Researchers in Utah are using an inexpensive robotic platform to help teachers in rural areas implement programs for children with special needs.
It's another example of the early adoption of telepresence robots by educators and service providers, which I've written about here before. While offices are coming around to telepresence solutions for remote workers, teachers and school administrators seem to be readily embracing the technology, which they see as a way to maximize limited resources while bringing needed services to students.
The platform that the Utah researchers are experimenting with is called the Kubi from Revolve Robotics. The device, which costs around $600, is a robotic cradle that holds a tablet computer. During video conferencing, the remote participant can steer the cradle to look around a room. "Kubi" means "neck" in Japanese.
(You can test drive the Kubi for yourself via your browser by visiting revolverobotics.com and clicking the "Try Kubi" button in the upper right. Be warned ... you'll get a good look at some diligent Revolve Robotics employees when you conference in and those employees will get a good look at you.)
The researchers are also working with robots from Double Robotics, which makes tablet-compatible telepresence platforms that are pricier than the Kubi but offer full roaming capabilities thanks to a set of wheels.
"Broadly speaking, there are two things we do as educational psychologists," says Aaron Fischer, an assistant professor at the University of Utah who has been conducting research on the use of telepresence robots in pediatric psychology. "The number one job is assessing students."
In particular, Fischer works with high-needs special ed students who may be prone to aggressive or self-injurious behavior. Assessment needs to be done in-person as it often requires substantial interaction and trust-building between the psychologist and the student.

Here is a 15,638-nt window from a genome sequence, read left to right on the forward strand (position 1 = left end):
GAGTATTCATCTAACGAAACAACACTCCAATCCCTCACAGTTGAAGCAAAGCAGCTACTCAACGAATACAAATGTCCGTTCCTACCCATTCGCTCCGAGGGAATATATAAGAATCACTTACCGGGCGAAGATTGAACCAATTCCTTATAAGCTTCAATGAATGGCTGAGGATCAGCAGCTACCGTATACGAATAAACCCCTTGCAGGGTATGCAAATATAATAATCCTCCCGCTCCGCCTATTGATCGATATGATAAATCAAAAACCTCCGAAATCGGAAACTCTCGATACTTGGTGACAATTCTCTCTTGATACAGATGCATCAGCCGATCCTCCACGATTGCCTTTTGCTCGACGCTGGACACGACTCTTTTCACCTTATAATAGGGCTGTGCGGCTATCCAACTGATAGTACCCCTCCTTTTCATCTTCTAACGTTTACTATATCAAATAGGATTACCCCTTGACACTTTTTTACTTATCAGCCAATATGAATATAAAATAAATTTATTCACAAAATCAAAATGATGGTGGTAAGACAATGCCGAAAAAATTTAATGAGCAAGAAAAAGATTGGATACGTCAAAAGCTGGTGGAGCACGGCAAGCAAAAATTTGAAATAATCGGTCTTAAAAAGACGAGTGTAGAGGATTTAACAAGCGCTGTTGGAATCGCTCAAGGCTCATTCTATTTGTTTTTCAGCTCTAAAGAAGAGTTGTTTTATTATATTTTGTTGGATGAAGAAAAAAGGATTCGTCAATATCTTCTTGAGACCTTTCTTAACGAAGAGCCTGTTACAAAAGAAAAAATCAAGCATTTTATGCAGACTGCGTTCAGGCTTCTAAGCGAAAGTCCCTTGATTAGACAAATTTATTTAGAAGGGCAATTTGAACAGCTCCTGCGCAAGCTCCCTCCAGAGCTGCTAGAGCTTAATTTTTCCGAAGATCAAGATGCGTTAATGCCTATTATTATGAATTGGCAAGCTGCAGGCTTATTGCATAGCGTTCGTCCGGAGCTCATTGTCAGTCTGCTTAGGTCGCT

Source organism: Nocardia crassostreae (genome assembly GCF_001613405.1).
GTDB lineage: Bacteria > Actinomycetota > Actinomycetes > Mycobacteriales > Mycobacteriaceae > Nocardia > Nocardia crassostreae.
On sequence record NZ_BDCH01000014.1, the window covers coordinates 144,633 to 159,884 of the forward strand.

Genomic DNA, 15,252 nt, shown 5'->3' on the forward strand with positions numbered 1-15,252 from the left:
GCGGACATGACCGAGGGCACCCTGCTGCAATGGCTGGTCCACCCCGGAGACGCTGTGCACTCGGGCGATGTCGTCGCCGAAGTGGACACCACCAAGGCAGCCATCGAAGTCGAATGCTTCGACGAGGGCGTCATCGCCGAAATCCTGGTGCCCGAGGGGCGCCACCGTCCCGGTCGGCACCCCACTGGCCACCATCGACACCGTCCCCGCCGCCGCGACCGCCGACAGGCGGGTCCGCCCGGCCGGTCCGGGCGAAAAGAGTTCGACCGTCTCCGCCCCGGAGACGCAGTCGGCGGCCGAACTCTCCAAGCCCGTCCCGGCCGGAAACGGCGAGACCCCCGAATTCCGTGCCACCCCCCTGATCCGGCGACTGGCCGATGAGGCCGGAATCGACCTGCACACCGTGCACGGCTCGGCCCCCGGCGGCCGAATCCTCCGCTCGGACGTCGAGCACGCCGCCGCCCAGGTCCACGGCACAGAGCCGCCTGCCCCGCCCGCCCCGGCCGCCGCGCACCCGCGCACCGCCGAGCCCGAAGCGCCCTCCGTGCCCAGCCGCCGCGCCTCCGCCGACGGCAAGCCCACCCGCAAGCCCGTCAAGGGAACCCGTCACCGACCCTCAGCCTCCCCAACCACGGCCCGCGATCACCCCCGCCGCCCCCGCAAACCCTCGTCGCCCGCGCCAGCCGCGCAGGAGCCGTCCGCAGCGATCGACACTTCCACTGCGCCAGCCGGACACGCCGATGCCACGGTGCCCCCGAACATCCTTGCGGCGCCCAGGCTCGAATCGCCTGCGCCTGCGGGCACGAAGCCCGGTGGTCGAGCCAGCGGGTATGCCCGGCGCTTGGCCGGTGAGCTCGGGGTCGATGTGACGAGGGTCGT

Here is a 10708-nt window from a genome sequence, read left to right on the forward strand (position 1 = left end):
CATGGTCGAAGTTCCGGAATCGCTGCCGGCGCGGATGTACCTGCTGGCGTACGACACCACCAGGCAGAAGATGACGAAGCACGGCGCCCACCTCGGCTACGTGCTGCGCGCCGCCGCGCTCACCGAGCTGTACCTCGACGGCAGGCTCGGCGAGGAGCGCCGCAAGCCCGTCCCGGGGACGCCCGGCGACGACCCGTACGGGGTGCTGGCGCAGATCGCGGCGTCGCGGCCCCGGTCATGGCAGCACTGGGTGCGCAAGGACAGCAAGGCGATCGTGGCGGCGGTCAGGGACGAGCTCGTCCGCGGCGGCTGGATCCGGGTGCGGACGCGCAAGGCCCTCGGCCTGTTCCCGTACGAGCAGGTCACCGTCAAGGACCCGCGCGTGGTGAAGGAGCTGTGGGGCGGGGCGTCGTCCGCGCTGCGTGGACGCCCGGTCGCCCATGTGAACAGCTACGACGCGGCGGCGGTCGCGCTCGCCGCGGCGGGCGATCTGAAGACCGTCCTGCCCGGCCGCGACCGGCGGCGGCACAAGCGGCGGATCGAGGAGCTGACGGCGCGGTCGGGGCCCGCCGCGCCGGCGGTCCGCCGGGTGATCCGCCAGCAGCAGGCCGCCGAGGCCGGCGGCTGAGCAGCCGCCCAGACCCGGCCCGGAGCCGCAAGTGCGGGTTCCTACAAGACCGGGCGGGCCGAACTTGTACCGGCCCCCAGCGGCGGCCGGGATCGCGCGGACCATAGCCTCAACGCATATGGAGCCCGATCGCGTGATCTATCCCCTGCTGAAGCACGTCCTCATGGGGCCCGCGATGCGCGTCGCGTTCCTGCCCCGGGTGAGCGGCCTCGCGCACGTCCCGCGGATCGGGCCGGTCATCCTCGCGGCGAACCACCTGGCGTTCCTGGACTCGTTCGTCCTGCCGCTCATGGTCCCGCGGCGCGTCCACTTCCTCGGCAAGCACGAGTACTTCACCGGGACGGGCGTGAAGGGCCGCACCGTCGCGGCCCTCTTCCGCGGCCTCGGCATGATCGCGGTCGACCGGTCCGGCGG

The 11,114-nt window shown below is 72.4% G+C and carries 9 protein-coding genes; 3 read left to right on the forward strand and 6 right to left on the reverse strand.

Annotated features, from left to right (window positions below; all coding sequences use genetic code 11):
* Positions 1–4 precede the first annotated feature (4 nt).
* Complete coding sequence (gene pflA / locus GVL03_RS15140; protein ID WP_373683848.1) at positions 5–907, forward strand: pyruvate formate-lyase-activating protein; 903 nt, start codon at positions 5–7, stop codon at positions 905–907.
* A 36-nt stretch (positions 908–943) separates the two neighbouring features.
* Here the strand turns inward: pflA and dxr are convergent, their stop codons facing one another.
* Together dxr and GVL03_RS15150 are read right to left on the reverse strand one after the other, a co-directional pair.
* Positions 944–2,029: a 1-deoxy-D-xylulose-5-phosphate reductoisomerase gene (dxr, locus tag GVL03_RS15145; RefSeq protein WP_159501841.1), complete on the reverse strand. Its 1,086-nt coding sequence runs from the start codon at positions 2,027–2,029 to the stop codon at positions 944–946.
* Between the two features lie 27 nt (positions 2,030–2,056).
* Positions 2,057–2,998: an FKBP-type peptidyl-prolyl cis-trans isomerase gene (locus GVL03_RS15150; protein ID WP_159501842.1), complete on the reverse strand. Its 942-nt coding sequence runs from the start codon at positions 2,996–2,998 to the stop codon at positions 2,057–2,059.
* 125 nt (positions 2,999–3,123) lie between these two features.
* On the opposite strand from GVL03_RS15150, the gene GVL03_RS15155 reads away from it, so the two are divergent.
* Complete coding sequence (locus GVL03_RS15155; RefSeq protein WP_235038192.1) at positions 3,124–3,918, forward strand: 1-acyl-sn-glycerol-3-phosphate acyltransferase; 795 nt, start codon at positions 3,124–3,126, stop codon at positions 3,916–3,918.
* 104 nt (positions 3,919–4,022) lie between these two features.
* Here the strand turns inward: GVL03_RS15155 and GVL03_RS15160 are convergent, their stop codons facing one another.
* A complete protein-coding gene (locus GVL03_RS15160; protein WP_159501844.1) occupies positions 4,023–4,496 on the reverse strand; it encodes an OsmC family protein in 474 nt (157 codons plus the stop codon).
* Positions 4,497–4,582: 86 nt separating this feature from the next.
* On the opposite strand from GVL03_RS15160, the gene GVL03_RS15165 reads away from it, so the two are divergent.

"The second job we do," Fischer tells me on a recent phone call, "is to provide ongoing consultations with teachers so they can effectively work with these students."
Ideally, qualified school psychologists would be on every K-12 campus in the country to provide ongoing and on-call consulting services for teachers. But there's a shortage of school psychologists nationwide. Even if there were enough qualified professionals to meet demand, many districts wouldn't have the resources to keep psychologists on staff at every school.
"What we're trying to figure out," Fischer says, "is how we solve this problem from a practical standpoint. Of course I've used video conferencing in my own life. So the question was whether the technology could be an appropriate, acceptable, and effective way to do consultations with teachers, particularly in rural areas that may be difficult to access with regularity."
Fischer and his colleagues started by testing basic video conferencing clients found on most tablets. Teachers in their test group reported that video chats could acceptably replace face-to-face consultations in most cases. Next Fischer tested video conferencing with the Kubi cradle, which gave the psychologists the ability to look around the classroom.
"There was a lot more flexibility with the robotic platform. When you have that simulated eye contact you get a lot of the nuance of social interaction. It creates a more engaged, comfortable experience, which is important for what we do."
The technology seems especially promising in situations where psychologists want to observe teachers in front of a class. "When I'm there in person sitting in a classroom, I'm moving my head back and forth between the teacher and the students. The Kubi platform lets me do the exact same thing."
Fischer stresses that video clients and telepresence robots are not replacements for school psychologists. But resource-strained districts can use the technology to help bring services to students who need them. Fischer and his colleagues are now seeking grant funding to expand their test bed and launch a pilot program.